First of all Caps Lock (I never hit Caps Lock except by mistake): PC Keyboard Hack is an excellent tool for mapping your Caps Lock key. Funny enough in the settings of OS X, you cannot map Caps Lock to Esc, so you need an external tool for this.
For other keyboard shortcuts I use Keymando it took a while for them to get ready for Mavericks, but now everything works just fine.
I mostly use keymando for window managment since Mac is missing this feature. Keymando can do so much more, but i have not gotten into this yet. The part of my keymando file that does window management looks thus:
map "<Cmd-Ctrl-Up>", Commands.window_move_to_full_screen map "<Cmd-Ctrl-Down>", Commands.window_move_to_center map "<Cmd-Ctrl-Left>", Commands.window_move_to_left map "<Cmd-Ctrl-Right>", Commands.window_move_to_right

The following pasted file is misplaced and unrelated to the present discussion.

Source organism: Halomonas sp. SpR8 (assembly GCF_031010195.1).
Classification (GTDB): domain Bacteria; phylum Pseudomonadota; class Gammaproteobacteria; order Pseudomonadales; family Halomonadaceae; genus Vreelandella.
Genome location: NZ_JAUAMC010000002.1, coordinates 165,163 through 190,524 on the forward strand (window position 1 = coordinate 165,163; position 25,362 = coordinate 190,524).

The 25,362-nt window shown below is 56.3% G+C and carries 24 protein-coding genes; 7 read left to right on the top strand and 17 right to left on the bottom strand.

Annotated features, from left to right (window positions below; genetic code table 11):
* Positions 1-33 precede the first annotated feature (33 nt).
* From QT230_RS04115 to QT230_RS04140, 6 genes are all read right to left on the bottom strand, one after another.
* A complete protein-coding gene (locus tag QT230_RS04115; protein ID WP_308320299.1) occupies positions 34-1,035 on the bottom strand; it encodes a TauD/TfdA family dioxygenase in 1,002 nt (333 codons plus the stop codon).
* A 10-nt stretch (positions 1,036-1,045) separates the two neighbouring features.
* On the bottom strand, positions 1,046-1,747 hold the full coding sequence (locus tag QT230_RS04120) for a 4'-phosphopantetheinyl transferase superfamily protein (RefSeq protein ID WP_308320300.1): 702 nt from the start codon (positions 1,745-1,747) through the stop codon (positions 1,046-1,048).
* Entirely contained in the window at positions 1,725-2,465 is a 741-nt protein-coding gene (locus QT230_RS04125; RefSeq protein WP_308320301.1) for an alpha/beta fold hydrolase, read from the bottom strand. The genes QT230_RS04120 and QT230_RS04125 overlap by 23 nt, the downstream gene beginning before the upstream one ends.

For general setup of the Mac I use this script, which I got from my colleague Chris Kjær
As most other Mac users, I use Alfred for task stuff - please do remember to buy a license so they can keep on building this awesome tool (in general that is a good idea for all these small tools that makes your day).
As a text editor Sublime Text is the best I have seen, once again Chris provided me with an excellent setup found in this gist
I use f.lux to control the colors of the screen according to the time of day.
When running Windows on Mac Parallels is the best tool for the job.
Of course when using a unix system - the command line is indisposable, and a good tool for the command line is iTerm2.
Some nice tricks for the commandline on mac
My eyes are not that great - sometimes I need to zoom in on something, to see it clearly - that is really simple on a Mac:
⌘⌥8 simply toggles zoom, so to see something up close simply press ⌘⌥8, and when you are done, press ⌘⌥8 once again.
Finally Matt Gemmell has written a really nice article about using shortcuts on the Mac
image courtesey of https://www.flickr.com/photos/48126477@N05/